5.(C)Qccording to Spies, BP was willing to accommodate GOR interests but it was unclear what those interests were at this point. BP,s talks with Gazprom had been dormant since April and with Rosneft since last year. Spies speculated that AAR might be acting on behalf of a future government buyer for its share of TNK-BP in order to avoid any unseemly control battles between that buyer and BP. However, he had also heard speculation that part of AAR's motivation was to neutralize Putin, who was angry over their having stalled the long-pending sale of the Kovykta gas field to Gazprom (ref C). By "wrapping themselves up in the Russian flag" the AAR partners had prevented Putin from moving against them, which would have been seen to be siding with foreigners against Russians. Spies said that in the end, BP doesn't care who its partner in TNK-BP is, so long as agreements are respected and the company is managed professionally for long-term profit growth.

----------------------------- TNK-BP Management Perspective -----------------------------

6.(C) In a separate July 7 meeting, McCormick also pointed to the TNK-BP Management board meeting as evidence that AAR would continue to use every means at its disposal to take management control of TNK-BP. (Note: On July 8 tax authorities reportedly demanded detailed records on international secondees to TNK-BP. End note.) He said Dudley would remain the focal point because of the CEO's powers under the shareholder agreement, which could only be changed by agreement or through the arbitration clause of the original shareholder agreement forming TNK-BP, which directs disagreements to be settled by an international arbitration court in Sweden. In the end, McCormick said, the AAR partners would be fine with Dudley staying on so long as his control of the company was diluted.

7.(C) McCormick said a resolution of the dispute would require BP engaging directly with the AAR partners. In that regard, he welcomed the appointment of a new BP representative in charge of TNK-BP negotiations. However, McCormick said Lamar McKay might not have been the right choice. McKay had personal issues to deal with that hampered his ability to travel. McKay had come to Moscow three weeks ago but had not been back since. McCormick felt that BP would be better served by having someone senior on the ground in Moscow not only to resolve this dispute but to look after its interests in general. In fact, the absence of such an individual contributed to the appearance that Dudley and other Western managers were acting on its behalf.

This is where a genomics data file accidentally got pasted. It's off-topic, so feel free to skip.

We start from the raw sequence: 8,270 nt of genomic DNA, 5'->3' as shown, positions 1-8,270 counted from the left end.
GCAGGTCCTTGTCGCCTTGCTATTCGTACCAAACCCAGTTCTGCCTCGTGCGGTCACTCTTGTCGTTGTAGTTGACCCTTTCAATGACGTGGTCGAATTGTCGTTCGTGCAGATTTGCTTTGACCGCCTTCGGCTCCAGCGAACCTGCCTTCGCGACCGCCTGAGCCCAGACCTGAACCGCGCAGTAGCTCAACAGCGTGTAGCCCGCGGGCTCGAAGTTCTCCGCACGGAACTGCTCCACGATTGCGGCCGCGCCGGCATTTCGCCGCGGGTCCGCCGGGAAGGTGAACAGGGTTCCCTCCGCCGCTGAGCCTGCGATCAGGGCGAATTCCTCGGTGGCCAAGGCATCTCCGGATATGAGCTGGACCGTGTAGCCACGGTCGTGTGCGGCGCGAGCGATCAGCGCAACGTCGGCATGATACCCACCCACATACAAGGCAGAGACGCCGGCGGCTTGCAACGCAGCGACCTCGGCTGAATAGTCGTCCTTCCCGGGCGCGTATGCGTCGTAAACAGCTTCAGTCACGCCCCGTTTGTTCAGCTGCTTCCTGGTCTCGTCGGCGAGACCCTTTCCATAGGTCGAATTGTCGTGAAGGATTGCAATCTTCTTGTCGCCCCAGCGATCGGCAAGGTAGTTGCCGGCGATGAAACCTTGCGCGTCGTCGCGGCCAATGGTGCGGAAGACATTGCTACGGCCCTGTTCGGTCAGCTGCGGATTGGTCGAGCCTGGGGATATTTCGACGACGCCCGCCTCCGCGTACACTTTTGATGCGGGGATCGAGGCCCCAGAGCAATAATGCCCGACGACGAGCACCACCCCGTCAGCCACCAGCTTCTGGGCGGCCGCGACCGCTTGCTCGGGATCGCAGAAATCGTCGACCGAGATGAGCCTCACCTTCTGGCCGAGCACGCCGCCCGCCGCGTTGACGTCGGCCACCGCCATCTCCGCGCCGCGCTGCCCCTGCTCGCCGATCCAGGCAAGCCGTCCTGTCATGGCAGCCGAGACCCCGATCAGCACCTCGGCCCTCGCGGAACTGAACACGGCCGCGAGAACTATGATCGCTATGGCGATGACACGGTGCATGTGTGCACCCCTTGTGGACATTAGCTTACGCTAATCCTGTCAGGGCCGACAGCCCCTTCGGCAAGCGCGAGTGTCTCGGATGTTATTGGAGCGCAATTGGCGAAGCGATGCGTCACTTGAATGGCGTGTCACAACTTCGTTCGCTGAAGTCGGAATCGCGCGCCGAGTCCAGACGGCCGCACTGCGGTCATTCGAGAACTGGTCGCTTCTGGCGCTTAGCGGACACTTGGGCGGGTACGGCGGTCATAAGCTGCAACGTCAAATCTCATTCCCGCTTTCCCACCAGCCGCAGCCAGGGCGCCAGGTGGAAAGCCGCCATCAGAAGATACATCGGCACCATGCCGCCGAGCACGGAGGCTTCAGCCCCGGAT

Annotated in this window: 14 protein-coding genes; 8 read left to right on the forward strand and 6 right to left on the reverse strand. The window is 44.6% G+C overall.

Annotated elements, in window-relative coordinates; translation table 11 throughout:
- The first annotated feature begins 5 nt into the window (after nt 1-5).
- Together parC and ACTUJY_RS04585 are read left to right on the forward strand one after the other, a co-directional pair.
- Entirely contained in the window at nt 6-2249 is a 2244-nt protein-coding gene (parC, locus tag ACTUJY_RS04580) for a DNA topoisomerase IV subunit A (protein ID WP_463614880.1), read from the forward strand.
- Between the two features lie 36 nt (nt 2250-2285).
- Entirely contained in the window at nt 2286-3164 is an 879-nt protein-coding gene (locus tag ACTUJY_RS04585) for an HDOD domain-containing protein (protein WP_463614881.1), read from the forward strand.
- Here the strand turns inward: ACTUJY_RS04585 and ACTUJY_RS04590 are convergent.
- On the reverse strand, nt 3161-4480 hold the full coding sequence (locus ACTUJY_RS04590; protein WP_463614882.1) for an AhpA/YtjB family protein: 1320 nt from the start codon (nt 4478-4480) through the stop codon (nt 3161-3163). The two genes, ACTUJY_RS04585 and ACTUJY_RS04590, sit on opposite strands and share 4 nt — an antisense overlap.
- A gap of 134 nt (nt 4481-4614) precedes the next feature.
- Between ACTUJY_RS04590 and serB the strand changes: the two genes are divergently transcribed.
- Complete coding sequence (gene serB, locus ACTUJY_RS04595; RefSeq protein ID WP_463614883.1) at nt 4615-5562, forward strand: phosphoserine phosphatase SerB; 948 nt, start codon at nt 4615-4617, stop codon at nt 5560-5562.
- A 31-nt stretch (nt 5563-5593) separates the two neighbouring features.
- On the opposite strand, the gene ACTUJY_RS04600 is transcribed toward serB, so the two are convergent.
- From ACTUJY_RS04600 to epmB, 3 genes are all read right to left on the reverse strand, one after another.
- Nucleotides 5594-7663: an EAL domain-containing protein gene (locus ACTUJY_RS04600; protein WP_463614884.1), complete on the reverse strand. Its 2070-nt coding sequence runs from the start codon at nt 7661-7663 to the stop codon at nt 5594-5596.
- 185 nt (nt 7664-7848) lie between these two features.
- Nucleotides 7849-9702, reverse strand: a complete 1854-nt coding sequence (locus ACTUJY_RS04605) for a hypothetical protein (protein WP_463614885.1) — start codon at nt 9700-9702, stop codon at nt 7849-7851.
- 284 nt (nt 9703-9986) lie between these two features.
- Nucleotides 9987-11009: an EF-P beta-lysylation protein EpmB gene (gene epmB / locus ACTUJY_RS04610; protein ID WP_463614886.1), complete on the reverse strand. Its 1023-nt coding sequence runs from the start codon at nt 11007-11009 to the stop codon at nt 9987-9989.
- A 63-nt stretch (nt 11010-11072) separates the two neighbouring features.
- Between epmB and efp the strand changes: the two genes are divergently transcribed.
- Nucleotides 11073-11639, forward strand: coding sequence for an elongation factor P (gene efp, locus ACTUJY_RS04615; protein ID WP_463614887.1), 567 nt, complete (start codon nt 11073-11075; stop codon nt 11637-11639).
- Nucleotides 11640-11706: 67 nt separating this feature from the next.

8.(C) McCormick added that he was not sanguine that BP would be able to successfully defend its interests. AAR had successfully used pressure tactics against BP before. He noted that the original sales agreement had called for BP to pay half of its investment up front to the AAR partners with the other half paid in yearly installments. However, before the ink was dry the partners had asked for all the money up front. BP had said no and the partners had responded by effectively shutting down the company, as they were doing now. BP had ultimately caved and might do so again unless it was willing to accept as much short-term pain as were its partners.

----- VISAS -----

9.(C) As reported in the press, 49 expat staff of TNK-BP (actual TNK-BP employees, not secondees) have either received or should soon receive their new visas. There are at least another 37 employees whose visa prospects are still unclear, although 14 of these may be resolved soon. Spies and McCormick explained that the 150 expat employee figure often cited in the press is misleading because it represents the number of positions (not people) for which TNK-BP management seeks visas. Many of these positions are duplicates or even MOSCOW 00001964 003 OF 003 triplicates in some cases because the visas are granted on the basis of nationality and position. In order to have hiring flexibility, TNK-BP management sought permits for several nationalities for a given position. However, due to a court order resulting from a lawsuit brought by a minority shareholder linked to Alfa, there are currently no BP secondees working for TNK-BP, and many of these employees are now being relocated by BP.

------- COMMENT -------

10.(C) This case sends the wrong signals about Russia's long-term investment climate and its commitment to economic reforms. Convincing the Russian government of that is, however, another task altogether as foreign investment continues to flow into the rapidly growing economy, buoyed by rising energy prices. End Comment. BEYRLE